We also took a very light weight pair of Lanland down booties. Ideal for time in the tent to keep the extremities cosy. They are so light i just leave them in my sleeping bag during transits. They are very cheap as well in comparison to what is available from UK suppliers. A bit of a luxury really.
Thanks to John at over the hills blog for the heads up.

Exped Synmat UL7  (me)

  • Felt the cold through it almost instantly.
  • Comfortable, well made.
  • Easy to inflate with the schnozzle.
  • Stays inflated.
  • I like the vertical tubes rather than the horizontal tubes.
Thermarest Neo Air. (Sheila)
  • Felt the cold floor through it.
  • Was a free replacement for one that leaked and seems to be working fine.
  • Horizontal tubes.
To combat the cold coming through we use 3mm of wood flooring insulation. At 100 grams for 500 mm x 2000mm it is the best warmth to weight insulation out there. Never be without it.
You do have to buy more than you need but with the rough use it gets in a tent you can replace it at will.

Deuter Air Contact 40 + 10 Rucksack

  • Comfortable
  • Well designed hiking sack.
  • Too heavy to use on longer trips.
I usually use the OMM villain 45 but it’s quite a limited sack, basic in fact.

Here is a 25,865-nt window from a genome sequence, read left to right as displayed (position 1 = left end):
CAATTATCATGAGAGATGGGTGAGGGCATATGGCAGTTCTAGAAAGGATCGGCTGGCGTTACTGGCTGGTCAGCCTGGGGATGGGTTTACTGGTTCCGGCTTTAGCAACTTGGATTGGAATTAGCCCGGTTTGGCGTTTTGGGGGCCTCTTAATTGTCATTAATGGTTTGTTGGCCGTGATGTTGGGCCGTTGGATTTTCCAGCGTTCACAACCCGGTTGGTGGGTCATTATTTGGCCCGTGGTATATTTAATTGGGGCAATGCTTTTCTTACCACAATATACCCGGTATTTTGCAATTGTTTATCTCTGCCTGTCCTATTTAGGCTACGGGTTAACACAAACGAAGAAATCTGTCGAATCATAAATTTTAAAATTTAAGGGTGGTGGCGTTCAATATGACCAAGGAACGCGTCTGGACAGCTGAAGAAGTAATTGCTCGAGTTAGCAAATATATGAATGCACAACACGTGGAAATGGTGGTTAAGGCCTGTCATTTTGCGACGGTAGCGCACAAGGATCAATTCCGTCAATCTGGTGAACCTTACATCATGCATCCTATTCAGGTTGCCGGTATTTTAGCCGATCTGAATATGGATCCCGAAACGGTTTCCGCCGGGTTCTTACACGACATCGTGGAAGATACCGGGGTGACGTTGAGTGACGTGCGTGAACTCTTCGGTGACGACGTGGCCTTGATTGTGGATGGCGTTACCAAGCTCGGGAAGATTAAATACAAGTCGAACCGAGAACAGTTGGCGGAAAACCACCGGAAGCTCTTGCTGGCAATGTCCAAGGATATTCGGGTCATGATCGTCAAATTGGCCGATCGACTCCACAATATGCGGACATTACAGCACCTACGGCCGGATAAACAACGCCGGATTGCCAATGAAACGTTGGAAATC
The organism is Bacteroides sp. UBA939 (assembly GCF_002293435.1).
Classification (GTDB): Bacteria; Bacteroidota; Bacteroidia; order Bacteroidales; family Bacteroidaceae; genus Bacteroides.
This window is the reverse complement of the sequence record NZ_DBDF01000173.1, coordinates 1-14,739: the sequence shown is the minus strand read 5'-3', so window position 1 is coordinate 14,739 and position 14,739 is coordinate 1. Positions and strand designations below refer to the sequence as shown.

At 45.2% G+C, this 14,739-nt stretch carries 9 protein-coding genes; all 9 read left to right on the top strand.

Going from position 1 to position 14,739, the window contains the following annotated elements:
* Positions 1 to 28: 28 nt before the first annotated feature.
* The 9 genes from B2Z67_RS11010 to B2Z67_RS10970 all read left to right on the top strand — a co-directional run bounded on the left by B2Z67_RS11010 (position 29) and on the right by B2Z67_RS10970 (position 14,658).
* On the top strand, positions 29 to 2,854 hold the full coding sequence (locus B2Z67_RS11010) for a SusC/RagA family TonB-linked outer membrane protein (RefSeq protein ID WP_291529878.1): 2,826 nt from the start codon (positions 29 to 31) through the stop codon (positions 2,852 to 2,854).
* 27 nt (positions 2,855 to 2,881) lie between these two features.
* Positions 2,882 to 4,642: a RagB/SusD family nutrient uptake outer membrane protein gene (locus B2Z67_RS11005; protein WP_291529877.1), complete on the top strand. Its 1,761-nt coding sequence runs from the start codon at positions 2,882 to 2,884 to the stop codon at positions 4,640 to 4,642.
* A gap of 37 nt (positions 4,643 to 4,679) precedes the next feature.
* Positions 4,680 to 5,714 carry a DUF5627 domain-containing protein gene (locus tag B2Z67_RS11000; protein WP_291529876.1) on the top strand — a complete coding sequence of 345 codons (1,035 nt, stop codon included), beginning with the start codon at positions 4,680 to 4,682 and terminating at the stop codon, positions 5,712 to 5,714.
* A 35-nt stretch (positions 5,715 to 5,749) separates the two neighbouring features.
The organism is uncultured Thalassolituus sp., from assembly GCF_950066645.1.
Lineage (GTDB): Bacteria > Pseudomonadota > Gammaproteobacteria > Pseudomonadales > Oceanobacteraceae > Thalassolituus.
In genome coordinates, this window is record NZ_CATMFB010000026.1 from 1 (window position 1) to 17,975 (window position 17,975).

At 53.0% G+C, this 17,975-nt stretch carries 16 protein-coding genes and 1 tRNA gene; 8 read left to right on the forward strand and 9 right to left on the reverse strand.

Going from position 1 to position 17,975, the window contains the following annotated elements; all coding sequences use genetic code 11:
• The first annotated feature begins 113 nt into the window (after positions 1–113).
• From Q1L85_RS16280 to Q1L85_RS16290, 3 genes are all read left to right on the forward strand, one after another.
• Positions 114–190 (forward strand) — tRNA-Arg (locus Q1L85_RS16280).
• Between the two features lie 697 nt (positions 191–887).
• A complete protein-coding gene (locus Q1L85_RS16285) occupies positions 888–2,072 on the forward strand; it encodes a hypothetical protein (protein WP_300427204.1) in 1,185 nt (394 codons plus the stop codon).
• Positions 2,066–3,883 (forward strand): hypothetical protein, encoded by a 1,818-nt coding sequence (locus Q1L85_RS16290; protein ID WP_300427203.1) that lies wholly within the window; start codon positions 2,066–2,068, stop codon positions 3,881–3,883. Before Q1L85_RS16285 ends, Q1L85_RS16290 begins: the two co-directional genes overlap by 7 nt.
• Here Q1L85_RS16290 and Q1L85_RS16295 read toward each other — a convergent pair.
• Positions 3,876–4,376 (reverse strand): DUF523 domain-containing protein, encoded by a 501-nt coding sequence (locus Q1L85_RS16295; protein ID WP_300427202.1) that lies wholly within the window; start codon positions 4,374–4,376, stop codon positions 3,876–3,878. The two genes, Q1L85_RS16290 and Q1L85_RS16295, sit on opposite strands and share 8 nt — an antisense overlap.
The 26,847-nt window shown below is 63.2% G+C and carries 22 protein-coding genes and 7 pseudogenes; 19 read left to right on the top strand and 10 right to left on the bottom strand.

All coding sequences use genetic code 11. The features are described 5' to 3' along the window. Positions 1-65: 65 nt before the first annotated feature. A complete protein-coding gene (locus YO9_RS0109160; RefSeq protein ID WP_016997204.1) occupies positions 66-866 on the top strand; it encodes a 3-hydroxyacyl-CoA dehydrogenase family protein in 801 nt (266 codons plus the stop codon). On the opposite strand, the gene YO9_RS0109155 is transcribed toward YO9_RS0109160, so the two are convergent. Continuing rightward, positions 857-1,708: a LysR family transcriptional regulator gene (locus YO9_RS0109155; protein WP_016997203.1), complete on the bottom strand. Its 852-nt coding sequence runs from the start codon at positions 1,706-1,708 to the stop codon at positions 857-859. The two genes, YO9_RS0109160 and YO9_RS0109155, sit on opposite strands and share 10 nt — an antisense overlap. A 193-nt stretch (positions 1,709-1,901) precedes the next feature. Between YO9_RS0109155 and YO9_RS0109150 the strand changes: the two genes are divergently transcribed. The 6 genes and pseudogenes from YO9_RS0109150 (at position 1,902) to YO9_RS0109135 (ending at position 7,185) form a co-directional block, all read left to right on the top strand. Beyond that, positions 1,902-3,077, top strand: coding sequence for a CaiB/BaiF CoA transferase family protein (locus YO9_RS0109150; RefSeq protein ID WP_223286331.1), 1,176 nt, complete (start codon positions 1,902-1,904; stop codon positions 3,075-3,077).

I am thinking of changing it and fancy the Montane Grand Tour 55.
OMM Jirishanca 35L Rucksack (Sheila)

  • A nice sack, comfortable and strong all round.
  • A bit small for multi day hikes. Especially with a winter sleeping bag installed.
  • A floating lid would help.
An addition neck closure would help as can be found on the Villain.
Sheila has now bought a new bag from Cotswold outdoors at a reduced rate from that advertised.
Its the Montane Grand Tour 50

Caldera Cone with 12-10 stove and 600ml Evernew Titanium Pot.

  • I cannot fault this system. 
  • Coped with cooking/boiling water for 2 people.
  • Works well in adverse weather, which for me is the top requirement.
Boots and Socks. (Sheila and myself)
  • Ecco Biom Terrains.
  • Very comfy and supportive boot. 
  • Made from Yak Leather. 
  • Very waterproof. 
  • Good grip.
Lots of good socks on the market, Bridgedale, Teko, Smartwool etc. My particular favourite is xsocks.

Waterproofs.
Me
  • Jacket. Bergans Super Lett. - Cannot fault it or the Dermizax Material. 
  • It’s a longer length jacket than is generally offered today.
  • Trousers. OR Hellium 2. Lightweight, pack small and do the job.
Sheila
  • Jacket. Bergans 1316 Sirdal Lady. Not the lightest jacket but reliable and again the Dermizax material is excellent.
  • Trousers. Bergans Super Lett. Lightweight, packable and do the job.
Windproof
  • Sheila didn’t take a windproof.
Device Charger.
  • Sheila is more techy than i am, constantly using the iphone for photographs and social media. Unfortunately apple and others have taken the backwards step of having fixed batteries. So a charger is a necessity on backpacking trips.
  • Jackery Giant.